A graduate of TCD and UCLA, Richardson’s commitment to teaching won her both the Levenson Prize and the Abramson Prize during her time as a professor and head tutor at Harvard. She also served as executive dean of the Radcliffe Institute for Advanced Study at Harvard.
A native of Longford, Anne-Marie Tomchak is passionate about the digital world and has worked for a variety of European media outlets, including the BBC and RTÉ. One of the founders of BBC Trending, she currently works in London as the UK editor of Mashable.
— RTÉ (@rte) November 19, 2016
Last month, Tomchak presented the RTÉ documentary Cloud Control: Who Owns Your Data?, discussing the issues of cybersecurity and big data. She returns to Ireland next summer as a guest chair at Inspirefest 2017.
As a graduate of TCD, the London School of Economics and London Business School, Alex O’Cinneide quickly rose to prominence in Abu Dhabi where, for seven years, he ran a $15bn Abu Dhabi government investment fund.
He is now managing director and head of Europe for Paladin Capital, a London-headquartered investment firm with more than $1bn in committed capital and offices around the world.
With years of experience in Microsoft and Yahoo, UCD graduate Jason Keane’s self-described passion for all things internet saw him named CEO of content provider Saffron Digital in 2012.
PwC global financial services marketing leader Áine Bryn is a Killarney native who traded Moll’s Gap for the Big Smoke in 1995.
— Áine Bryn (@ainebryn) October 18, 2016
Bryn has been with PwC since 1997, working her way up from UK insurance marketing manager to her current global position.
In this role, Bryn is responsible for developing a global marketing strategy that supports PwC’s business objectives, with a focus on fintech, technology, financial crime, risk and regulation, and mega trends.
Based in London, Blathnaid Healy, senior editor of news at CNN Digital International, started her career as a multimedia journalist with RTÉ in Dublin. At RTÉ, Healy set up the broadcaster’s first dedicated social media team.
— Blathnaid Healy (@blathnaidhealy) December 4, 2016
Following stints in freelancing, and as content creator and COO at WorldIrish.com, Healy was appointed as UK editor of Mashable. In this role, she was instrumental in opening the media organisation’s first London office.
Kerry native Liz Shanahan is a strategist and adviser in the health and life sciences sectors.
Based in London, Shanahan advises the CEOs of leading healthcare organisations – including the World Health Organisation, the World Economic Forum, Pfizer and the NHS.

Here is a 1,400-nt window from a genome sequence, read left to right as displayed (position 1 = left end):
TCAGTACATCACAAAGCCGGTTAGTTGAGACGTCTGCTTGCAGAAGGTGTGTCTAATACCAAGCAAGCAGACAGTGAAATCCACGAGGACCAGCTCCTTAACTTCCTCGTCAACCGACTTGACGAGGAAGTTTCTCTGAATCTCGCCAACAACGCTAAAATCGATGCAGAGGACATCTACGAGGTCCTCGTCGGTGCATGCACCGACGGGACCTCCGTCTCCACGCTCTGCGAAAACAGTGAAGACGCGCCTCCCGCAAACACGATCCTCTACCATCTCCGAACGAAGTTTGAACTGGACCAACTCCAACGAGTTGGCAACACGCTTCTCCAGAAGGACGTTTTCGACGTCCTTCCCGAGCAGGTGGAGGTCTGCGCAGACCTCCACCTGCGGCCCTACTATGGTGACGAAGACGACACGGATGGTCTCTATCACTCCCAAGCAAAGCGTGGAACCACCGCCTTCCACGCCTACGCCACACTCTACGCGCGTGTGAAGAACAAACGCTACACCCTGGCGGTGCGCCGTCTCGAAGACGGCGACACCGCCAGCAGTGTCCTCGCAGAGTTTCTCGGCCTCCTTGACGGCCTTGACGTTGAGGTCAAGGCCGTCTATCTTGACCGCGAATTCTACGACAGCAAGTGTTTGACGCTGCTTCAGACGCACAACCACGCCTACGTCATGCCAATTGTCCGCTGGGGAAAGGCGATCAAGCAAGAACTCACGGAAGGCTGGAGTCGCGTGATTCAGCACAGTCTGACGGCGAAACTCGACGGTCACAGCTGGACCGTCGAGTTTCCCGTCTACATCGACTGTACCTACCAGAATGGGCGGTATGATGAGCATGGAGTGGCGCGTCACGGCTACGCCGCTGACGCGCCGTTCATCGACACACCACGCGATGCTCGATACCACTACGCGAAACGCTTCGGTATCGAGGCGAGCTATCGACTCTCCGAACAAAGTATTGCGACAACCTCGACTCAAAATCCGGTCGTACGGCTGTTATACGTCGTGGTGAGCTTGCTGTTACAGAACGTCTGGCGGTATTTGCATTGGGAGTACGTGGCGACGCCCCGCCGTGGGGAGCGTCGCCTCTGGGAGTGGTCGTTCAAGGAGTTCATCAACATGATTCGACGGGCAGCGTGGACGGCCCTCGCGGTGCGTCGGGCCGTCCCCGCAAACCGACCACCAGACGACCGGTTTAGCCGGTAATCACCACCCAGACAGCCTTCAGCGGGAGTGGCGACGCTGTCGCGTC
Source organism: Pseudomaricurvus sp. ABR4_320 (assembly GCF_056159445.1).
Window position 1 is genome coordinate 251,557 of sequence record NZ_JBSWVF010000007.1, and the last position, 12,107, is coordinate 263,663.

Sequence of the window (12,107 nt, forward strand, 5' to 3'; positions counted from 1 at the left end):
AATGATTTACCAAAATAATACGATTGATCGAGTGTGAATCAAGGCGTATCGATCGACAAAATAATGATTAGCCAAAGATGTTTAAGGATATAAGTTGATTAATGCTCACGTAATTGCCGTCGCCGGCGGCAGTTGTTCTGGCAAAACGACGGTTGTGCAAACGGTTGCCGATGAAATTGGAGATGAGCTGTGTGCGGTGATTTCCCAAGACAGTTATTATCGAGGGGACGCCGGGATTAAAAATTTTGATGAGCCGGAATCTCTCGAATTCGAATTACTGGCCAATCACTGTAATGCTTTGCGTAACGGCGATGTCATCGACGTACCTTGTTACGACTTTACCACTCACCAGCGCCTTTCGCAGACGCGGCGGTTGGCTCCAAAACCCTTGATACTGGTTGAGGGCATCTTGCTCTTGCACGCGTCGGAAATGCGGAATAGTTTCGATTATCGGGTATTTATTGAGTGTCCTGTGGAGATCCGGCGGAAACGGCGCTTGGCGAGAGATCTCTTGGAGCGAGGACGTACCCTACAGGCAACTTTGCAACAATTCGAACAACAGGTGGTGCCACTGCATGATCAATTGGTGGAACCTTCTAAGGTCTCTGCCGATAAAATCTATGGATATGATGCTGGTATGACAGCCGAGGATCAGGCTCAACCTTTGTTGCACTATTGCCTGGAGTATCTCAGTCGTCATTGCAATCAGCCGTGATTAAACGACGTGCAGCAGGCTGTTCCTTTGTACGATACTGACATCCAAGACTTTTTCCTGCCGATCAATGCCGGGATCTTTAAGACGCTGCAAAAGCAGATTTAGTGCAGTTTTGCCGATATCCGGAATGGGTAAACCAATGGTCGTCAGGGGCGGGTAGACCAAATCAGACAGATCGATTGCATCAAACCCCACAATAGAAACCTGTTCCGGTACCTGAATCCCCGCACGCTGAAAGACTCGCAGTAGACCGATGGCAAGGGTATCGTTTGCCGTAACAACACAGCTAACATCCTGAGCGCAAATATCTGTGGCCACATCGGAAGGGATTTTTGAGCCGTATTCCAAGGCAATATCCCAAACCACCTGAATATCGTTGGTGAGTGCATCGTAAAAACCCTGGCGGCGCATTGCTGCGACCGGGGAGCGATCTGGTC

— Liz Shanahan (@LizShanahan) December 6, 2016
A former entrepreneur, Shanahan is the person behind FD Santé, which she sold in 2011.
Shanahan chairs a number of boards and trusts, and just wrapped up her reign as global chair of the Irish International Business Network.
Having studied communications at DCU, Emer Patten co-founded London-based Splinter Films with Nick Wickham. The company produces live music films and live events for broadcast, digital cinema and online distribution.
Patten has worked with some of the world’s best-known artists, including Madonna, Foo Fighters, Red Hot Chili Peppers and Katy Perry.
In 2014, she returned to DCU to give a TEDx talk on film-making and activism.
Jane Ní Dhulchaontigh
Jane Ní Dhulchaointigh is the CEO and inventor of Sugru, a malleable ‘glue’ which can be used to fix all manner of things.
Based in London, Ní Dhulchaointigh came up with the idea when she was studying product design at the Royal College of Art in London.
In 2013, she was shortlisted for the EY Entrepreneur of the Year award, and Sugru is currently stocked in more than 5,000 stores worldwide.
Ní Dhulchaointigh will be speaking at Inspirefest 2017.
Originally from Dublin, Niall Dunne went to the States for further education, gaining an MBA from Columbia State University and studying global leadership and public policy at the John F Kennedy School of Government at Harvard University.
Dunne has been based in London as the chief sustainability officer for BT for the last five years.
Earlier this year, BT was named the third greenest company in the world by Newsweek.
DCU graduate Regina Moran became the CEO of Fujitsu UK and Ireland in July 2015, after nine years at the helm of Fujitsu Ireland.
Moran completed a year-long stint as president of Engineers Ireland, during which time she focused on women in the STEM sector.
Moran previously co-founded DMR Consulting Ireland in 1997, which was later acquired by Fujitsu. She now leads the UK and Ireland team from London.
— Claire McCollum (@claire_mccollum) September 22, 2016